Please use this identifier to cite or link to this item: http://hdl.handle.net/1893/3296
Appears in Collections:Biological and Environmental Sciences Journal Articles
Peer Review Status: Refereed
Title: Environmental constraints influencing survival of an African parasite in a north temperate habitat: effects of temperature on egg development
Authors: Tinsley, Richard C
York, Jenny E
Everard, Amy L E
Stott, Lucy C
Chapple, Sara J
Tinsley, M C
Contact Email: mt18@stir.ac.uk
Keywords: Xenopus
Protopolystoma
alien species introductions
Monogenea
temperature
development
global warming
Issue Date: Jul-2011
Publisher: Cambridge University Press
Citation: Tinsley RC, York JE, Everard ALE, Stott LC, Chapple SJ & Tinsley MC (2011) Environmental constraints influencing survival of an African parasite in a north temperate habitat: effects of temperature on egg development, Parasitology, 138 (8), pp. 1029-1038.
Abstract: SUMMARYFactors affecting survival of parasites introduced to new geographical regions include changes in environmental temperature. Protopolystoma xenopodis is a monogenean introduced with the amphibian Xenopus laevis from South Africa to Wales (probably in the 1960s) where low water temperatures impose major constraints on life-cycle processes. Effects were quantified by maintenance of eggs from infections in Wales under controlled conditions at 10, 12, 15, 18, 20 and 25°C. The threshold for egg viability/ development was 15°C. Mean times to hatching were 22 days at 25°C, 32 days at 20°C, extending to 66 days at 15°C. Field temperature records provided calibration of transmission schedules. Although egg production continues year-round, all eggs produced during >8 months/ year die without hatching. Output contributing significantly to transmission is restricted to 10 weeks (May-mid-July). Host infection, beginning after a time lag of 8 weeks for egg development, is also restricted to 10 weeks (July-September). Habitat temperatures (mean 15·5°C in summer 2008) allow only a narrow margin for life-cycle progress: even small temperature increases, predicted with 'global warming', enhance infection. This system provides empirical data on the metrics of transmission permitting long-term persistence of isolated parasite populations in limiting environments.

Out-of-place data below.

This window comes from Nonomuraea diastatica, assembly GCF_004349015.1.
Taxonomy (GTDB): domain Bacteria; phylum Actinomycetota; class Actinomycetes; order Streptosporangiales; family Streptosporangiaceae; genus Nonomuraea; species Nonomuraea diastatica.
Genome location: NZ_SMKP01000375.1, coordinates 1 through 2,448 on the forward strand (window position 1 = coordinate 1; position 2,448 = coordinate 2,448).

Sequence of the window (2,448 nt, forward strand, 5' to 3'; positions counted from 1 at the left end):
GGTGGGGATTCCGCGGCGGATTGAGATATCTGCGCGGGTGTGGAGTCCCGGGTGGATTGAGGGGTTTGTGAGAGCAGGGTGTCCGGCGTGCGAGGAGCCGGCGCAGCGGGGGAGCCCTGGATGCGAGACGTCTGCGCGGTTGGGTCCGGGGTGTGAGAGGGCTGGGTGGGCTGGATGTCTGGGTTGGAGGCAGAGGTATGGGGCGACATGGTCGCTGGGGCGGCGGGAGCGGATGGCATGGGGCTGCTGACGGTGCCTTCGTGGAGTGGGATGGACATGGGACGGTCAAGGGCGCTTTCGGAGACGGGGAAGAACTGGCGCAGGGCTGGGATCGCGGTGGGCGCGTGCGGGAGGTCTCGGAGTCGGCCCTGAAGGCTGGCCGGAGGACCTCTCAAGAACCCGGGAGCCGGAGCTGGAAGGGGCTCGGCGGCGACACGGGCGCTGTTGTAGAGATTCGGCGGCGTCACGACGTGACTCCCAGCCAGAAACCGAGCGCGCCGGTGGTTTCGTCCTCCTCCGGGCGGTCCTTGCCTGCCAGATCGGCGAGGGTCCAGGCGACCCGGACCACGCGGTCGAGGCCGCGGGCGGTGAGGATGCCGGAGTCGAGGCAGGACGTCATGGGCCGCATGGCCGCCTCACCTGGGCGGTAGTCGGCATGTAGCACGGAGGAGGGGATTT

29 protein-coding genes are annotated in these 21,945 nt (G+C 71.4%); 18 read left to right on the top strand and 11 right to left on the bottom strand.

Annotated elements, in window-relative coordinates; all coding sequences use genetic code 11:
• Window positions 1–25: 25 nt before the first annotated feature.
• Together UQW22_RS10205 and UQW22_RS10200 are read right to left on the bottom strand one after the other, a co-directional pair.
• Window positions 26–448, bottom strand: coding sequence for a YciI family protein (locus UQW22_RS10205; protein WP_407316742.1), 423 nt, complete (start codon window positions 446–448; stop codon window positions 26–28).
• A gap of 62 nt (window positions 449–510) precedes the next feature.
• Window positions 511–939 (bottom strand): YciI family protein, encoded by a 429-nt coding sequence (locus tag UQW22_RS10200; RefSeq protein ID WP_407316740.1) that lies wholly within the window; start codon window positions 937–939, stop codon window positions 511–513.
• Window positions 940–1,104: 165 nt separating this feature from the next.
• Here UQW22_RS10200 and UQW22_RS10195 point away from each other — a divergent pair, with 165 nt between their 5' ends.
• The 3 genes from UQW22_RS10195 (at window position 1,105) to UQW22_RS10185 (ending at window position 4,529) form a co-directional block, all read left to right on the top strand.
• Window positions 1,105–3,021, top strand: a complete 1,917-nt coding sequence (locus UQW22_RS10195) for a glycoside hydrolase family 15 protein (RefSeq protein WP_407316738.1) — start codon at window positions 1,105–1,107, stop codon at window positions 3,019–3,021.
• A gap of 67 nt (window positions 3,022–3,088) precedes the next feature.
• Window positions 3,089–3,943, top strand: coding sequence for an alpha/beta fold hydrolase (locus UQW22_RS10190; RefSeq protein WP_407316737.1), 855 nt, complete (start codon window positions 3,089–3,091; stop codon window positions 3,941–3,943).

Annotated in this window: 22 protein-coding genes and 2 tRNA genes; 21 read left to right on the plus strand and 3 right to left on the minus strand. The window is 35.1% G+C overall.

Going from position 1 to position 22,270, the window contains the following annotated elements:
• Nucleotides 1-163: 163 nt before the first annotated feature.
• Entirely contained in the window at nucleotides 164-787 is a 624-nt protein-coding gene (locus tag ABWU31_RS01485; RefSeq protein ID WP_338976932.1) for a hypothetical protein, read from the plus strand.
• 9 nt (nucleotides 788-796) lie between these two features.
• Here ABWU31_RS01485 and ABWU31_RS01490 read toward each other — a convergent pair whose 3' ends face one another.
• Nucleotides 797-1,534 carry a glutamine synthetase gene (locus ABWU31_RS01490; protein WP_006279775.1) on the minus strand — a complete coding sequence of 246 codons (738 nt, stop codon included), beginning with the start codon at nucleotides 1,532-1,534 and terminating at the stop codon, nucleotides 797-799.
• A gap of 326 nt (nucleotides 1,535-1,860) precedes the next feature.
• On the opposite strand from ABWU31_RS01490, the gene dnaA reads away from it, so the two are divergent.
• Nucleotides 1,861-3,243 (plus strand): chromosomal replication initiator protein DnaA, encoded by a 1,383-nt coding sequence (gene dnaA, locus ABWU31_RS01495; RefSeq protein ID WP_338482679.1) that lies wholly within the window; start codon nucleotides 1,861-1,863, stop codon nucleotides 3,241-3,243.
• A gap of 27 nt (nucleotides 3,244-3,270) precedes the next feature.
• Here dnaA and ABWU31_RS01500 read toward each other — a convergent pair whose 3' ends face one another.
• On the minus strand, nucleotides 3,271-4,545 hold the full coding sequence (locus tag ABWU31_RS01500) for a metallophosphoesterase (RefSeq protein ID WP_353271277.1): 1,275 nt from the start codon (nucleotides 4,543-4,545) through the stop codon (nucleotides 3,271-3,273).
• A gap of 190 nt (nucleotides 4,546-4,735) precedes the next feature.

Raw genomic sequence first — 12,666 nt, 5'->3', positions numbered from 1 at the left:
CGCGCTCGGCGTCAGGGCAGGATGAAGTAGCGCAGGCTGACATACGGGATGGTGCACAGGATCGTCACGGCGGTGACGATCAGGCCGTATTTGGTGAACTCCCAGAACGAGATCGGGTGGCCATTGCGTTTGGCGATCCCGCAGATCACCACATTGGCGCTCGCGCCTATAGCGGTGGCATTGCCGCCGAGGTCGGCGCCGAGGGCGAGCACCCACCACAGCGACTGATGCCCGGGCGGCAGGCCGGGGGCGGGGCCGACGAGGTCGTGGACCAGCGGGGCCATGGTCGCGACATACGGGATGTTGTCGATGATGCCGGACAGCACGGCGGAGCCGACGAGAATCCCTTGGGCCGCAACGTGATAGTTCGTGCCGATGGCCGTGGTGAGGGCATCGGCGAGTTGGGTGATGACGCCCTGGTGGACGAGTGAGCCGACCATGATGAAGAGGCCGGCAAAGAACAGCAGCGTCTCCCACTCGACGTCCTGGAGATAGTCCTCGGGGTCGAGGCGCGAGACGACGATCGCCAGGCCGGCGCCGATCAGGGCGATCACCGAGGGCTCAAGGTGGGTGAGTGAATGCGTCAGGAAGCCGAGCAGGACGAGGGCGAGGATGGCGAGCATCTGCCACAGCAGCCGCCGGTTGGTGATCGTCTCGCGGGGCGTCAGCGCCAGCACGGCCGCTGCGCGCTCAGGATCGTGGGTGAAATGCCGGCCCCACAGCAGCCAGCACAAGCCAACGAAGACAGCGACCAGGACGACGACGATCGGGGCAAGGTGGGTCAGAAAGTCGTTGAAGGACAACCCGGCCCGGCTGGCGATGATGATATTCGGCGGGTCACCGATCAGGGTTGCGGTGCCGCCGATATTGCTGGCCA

Type: Journal Article
URI: http://hdl.handle.net/1893/3296
DOI Link: http://dx.doi.org/10.1017/S0031182011000461
Rights: Published in Parasitology. Copyright © Cambridge University Press 2011.; This paper has been accepted for publication and will appear in a revised form, subsequent to editorial input by Cambridge University Press, in Parasitology, Volume 138, Issue 8, (July 2011), pp. 1029 - 1038, published by Cambridge University Press, Copyright © Cambridge University Press 2011. http://journals.cambridge.org/action/displayJournal?jid=PAR
Affiliation: University of Bristol
University of Bristol
University of Bristol
University of Bristol
University of Bristol
Biological and Environmental Sciences

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